The Mother of Mother’s

by Francoise Villeneuve
Antoinette Bruno
April 2011

Chef Lisa Schroeder has turned “maternal” into a business model. After a career change and training at the top echelon of New York’s fine-dining restaurants, Lisa Schroeder moved to Portland to open a restaurant designed to nurture customers the way a mother would—with kid-friendly comfort food. She took a mother's aptitude for maximizing product utilization, and above all, a reasonable budget, and made them into a successful business.

The idea for Mother’s was born years before its opening, when juggling a marketing job and part-time catering gig left Schroeder little time for cooking for her daughter. She searched in vain for take-out food that could substitute for the food she would cook for her daughter if she had time. Schroeder was determined to create a restaurant that served that kind of food. On a leap of faith, she cast aside her jobs and enrolled at the CIA. “I wanted to know ’the’ way of doing things and that’s why I went to the Culinary Institute of America,” she explains. After graduating, she worked at Le Cirque and Lespinasse in New York before taking her training to Portland.

In 2000, Schroeder opened the restaurant she had dreamed of eight years before. Mamma Mia Trattoria followed a few years later—the same concept of Mother’s approachable comfort food, but with regional Italian dishes.

Working Mothers

Schroeder’s daughter was older by the time she opened Mother’s, but juggling the roles of mother (and now grandmother) has had its challenges. Schroeder felt it was important to pay her dues without complaining. “There’s very little support in a restaurant kitchen for any weaklings and any kind of special need. There’s no crying in baseball, and it’s the same thing in the kitchen,” she says. And she didn’t see a support network in the industry for working mothers. Women “working in some of the bigger kitchens have to figure it out for themselves. While a guy might not hesitate to help another guy lift a stockpot across the room, women have to do it themselves and are made to feel like if they ask for help they’ll be demeaned or put down.”

Schroeder thinks her success is due to her earning her stripes and not leaping into opening a business before she could hold her own in the best kitchens. And clearly it has paid off, as Mother’s and Mamma Mia Trattoria are wall-to-wall packed with customers every day.

A Constant Juggling Act

The breakfast crowd at Mother’s is a table-turning, fast, and furious juggling act, and on Mother’s Day it’s more akin to miracle-working. The restaurant feeds 830 people in five and a half hours of Mother’s Day brunch service. And they all want to get their table immediately and linger over their special occasion meal. “What really sets Mother’s Day apart is that a lot of people want to eat at Mother’s and they expect a reservation—we have to respect [the] fact [that] they don’t want to have to wait,” says Schroeder.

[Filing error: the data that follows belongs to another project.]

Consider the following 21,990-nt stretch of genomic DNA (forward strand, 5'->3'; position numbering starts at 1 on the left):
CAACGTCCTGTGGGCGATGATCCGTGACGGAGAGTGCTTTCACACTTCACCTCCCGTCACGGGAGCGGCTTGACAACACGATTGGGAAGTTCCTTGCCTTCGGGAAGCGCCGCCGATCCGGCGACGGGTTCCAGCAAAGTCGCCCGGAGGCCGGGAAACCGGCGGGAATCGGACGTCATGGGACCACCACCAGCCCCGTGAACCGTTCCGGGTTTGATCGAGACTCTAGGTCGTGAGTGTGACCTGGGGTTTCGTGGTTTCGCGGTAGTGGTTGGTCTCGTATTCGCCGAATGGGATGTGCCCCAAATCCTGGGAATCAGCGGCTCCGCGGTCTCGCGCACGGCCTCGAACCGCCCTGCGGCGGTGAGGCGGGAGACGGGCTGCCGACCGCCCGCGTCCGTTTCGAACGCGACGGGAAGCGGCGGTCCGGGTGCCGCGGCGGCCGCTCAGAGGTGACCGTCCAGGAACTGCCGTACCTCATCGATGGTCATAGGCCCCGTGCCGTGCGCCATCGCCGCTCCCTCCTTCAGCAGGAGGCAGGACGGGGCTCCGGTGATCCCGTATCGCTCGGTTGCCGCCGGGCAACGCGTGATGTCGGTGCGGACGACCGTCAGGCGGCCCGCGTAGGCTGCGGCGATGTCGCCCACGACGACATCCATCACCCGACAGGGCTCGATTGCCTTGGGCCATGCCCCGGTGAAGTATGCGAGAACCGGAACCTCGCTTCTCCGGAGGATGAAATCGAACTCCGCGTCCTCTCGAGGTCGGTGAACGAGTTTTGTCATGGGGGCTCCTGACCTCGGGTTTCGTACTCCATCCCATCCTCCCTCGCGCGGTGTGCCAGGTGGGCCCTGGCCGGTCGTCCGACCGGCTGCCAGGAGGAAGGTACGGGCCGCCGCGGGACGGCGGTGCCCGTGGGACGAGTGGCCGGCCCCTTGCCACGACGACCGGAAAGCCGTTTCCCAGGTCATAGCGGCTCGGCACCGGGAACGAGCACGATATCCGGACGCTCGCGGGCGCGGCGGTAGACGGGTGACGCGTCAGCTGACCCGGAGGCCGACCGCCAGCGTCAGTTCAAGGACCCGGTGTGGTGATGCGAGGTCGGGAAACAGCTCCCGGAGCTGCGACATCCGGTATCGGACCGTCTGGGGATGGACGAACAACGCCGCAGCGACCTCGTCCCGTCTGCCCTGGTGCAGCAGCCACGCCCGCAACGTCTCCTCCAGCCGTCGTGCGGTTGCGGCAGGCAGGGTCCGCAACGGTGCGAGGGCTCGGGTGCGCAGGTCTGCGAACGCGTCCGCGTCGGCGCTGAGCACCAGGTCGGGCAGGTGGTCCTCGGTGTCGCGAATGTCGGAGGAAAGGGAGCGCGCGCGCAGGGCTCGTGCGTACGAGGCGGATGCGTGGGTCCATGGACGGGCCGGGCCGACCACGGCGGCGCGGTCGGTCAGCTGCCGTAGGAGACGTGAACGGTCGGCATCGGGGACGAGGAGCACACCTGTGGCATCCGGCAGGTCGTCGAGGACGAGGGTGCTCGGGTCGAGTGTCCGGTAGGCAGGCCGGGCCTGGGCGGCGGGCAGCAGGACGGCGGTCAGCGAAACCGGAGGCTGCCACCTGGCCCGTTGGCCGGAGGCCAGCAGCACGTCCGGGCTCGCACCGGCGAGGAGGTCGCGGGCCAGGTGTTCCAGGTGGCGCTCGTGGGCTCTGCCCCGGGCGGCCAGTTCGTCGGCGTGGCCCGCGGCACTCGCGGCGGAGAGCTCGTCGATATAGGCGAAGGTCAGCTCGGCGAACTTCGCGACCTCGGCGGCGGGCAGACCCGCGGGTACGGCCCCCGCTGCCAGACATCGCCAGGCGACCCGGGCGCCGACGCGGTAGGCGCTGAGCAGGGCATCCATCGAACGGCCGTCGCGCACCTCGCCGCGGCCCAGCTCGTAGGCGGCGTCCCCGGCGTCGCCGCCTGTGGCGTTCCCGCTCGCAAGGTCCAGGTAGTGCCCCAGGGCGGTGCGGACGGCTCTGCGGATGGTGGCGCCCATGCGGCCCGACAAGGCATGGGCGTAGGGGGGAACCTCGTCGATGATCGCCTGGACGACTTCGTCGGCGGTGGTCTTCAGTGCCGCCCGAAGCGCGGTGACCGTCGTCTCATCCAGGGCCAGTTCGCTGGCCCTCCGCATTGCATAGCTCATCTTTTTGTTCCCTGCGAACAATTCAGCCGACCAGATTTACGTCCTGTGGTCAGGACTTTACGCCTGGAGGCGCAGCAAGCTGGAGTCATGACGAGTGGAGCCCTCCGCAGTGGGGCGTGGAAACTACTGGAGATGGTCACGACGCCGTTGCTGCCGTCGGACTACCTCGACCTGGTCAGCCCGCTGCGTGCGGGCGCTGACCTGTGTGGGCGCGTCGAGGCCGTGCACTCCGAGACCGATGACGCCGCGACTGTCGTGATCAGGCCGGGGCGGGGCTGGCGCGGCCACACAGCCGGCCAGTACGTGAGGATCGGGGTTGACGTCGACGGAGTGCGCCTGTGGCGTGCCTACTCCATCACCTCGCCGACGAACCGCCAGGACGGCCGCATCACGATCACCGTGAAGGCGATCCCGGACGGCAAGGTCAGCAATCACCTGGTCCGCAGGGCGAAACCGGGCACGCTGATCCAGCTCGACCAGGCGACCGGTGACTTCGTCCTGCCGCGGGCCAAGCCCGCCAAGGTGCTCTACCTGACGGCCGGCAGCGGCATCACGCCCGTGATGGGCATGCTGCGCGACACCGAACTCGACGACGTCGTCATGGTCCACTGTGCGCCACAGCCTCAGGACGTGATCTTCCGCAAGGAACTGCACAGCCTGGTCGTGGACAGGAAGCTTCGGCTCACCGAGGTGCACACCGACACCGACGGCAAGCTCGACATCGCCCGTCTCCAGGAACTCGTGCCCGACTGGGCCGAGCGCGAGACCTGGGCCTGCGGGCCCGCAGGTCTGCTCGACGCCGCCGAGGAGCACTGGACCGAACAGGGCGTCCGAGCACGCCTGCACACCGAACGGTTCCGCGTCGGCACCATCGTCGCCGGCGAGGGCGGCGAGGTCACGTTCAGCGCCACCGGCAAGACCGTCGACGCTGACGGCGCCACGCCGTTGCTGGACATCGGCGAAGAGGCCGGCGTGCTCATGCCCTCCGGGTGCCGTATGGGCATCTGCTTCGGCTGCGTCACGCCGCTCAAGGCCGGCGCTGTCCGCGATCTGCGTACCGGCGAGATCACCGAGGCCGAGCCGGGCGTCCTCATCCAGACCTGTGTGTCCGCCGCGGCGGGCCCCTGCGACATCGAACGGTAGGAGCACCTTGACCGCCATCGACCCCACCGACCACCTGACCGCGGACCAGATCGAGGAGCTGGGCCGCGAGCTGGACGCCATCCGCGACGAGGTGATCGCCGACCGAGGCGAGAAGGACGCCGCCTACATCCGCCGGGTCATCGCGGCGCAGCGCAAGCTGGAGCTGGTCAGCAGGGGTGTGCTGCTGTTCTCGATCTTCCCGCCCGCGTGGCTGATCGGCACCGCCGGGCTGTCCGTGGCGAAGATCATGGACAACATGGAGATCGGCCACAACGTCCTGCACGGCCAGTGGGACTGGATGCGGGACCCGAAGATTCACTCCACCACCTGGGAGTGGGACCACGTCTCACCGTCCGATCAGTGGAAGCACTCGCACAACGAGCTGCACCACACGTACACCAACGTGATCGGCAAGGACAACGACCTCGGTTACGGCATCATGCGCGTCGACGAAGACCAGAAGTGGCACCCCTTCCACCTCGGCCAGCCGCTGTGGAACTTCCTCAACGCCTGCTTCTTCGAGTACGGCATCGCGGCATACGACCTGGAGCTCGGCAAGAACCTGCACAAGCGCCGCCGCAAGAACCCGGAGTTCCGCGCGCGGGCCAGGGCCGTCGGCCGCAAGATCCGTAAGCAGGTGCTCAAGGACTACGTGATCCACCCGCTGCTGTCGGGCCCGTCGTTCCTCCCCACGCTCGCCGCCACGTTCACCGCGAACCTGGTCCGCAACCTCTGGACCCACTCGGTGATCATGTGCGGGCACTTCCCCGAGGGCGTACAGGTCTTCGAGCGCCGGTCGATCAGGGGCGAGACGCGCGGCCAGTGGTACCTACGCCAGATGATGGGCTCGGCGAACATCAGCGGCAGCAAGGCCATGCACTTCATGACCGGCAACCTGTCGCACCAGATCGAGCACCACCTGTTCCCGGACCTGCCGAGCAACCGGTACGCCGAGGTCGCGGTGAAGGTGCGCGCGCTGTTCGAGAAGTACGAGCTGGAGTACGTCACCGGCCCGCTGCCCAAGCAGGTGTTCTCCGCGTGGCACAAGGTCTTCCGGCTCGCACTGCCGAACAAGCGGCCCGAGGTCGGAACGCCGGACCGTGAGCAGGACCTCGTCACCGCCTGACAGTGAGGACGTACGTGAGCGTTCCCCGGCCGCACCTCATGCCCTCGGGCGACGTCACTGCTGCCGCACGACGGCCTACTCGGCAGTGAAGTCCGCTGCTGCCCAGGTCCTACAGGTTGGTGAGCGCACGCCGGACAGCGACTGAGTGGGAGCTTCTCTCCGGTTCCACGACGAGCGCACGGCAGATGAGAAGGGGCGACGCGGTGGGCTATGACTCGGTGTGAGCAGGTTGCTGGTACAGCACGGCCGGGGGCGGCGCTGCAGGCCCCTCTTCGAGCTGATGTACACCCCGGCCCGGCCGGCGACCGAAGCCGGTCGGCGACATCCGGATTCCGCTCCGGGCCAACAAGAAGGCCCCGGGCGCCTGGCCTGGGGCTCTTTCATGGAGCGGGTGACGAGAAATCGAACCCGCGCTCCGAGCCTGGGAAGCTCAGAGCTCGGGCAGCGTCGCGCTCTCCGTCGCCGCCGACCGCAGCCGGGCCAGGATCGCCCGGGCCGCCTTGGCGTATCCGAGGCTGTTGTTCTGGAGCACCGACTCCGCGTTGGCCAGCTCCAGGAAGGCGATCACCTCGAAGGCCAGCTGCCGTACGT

As if the sheer volume wasn’t enough of a challenge, Schroeder adds an entire menu of specials on Mother’s Day, in addition to serving the regular menu. If it were up to Schroeder, she’d order the Portobello Asiago Scramble, lightened with egg whites, but her signature breakfast dish will always be Crunchy French Toast, made with challah bread and coated in corn flakes. In her cookbook Mother’s Best Schroeder showcases recipes like this in a home cook-friendly way, including detailed notes for the cook in the form of “Love Notes.”

Biscuits and Gravy is another perennial favorite. The dish also exemplifies a mother’s horror for throwing out good product: toasted and sausage gravy-smothered biscuits served on the breakfast menu had their first life as a side at dinner the night before.

During her time in fine dining restaurants, tossing out the scraps from her tournés and juliennes, Schroeder was appalled by waste. Almost every dish on the menu at Mother’s is cost effective and geared towards avoiding waste. And while she maximizes product, Schroeder never cuts corners when it comes to the ingredients. “Being in the Pacific Northwest, we can’t resist including fresh wild salmon even on our breakfast menu,” says Schroeder. And so her Salmon Hash sees local wild salmon and creamy leeks play side by side with roasted red potatoes. She also insists on an in-house bread program, regardless of the cost.

Wearing Many Hats

Beyond gaining the technique and experience to pull off comfort food the way she does, Schroeder’s role as a mother ultimately prepared her for Mother’s. As a mother first and chef second, she learned to make food “[that’s] low cost, doesn’t take a long time to prepare, and keeps well in case family members don’t all get to the table at the same time.” In that respect, Schroeder had the best preparation for the comfort food-obsessed of Portland. “I think that a lot of chefs have no idea what a family might want to eat. They know what their clientele wants to eat, but that clientele rarely includes children.” Schroeder translates the demands of a working mother into a viable empire, and ever the determined businesswoman, she’s already hard at work on another upcoming project, about which she’s currently mum (so to speak).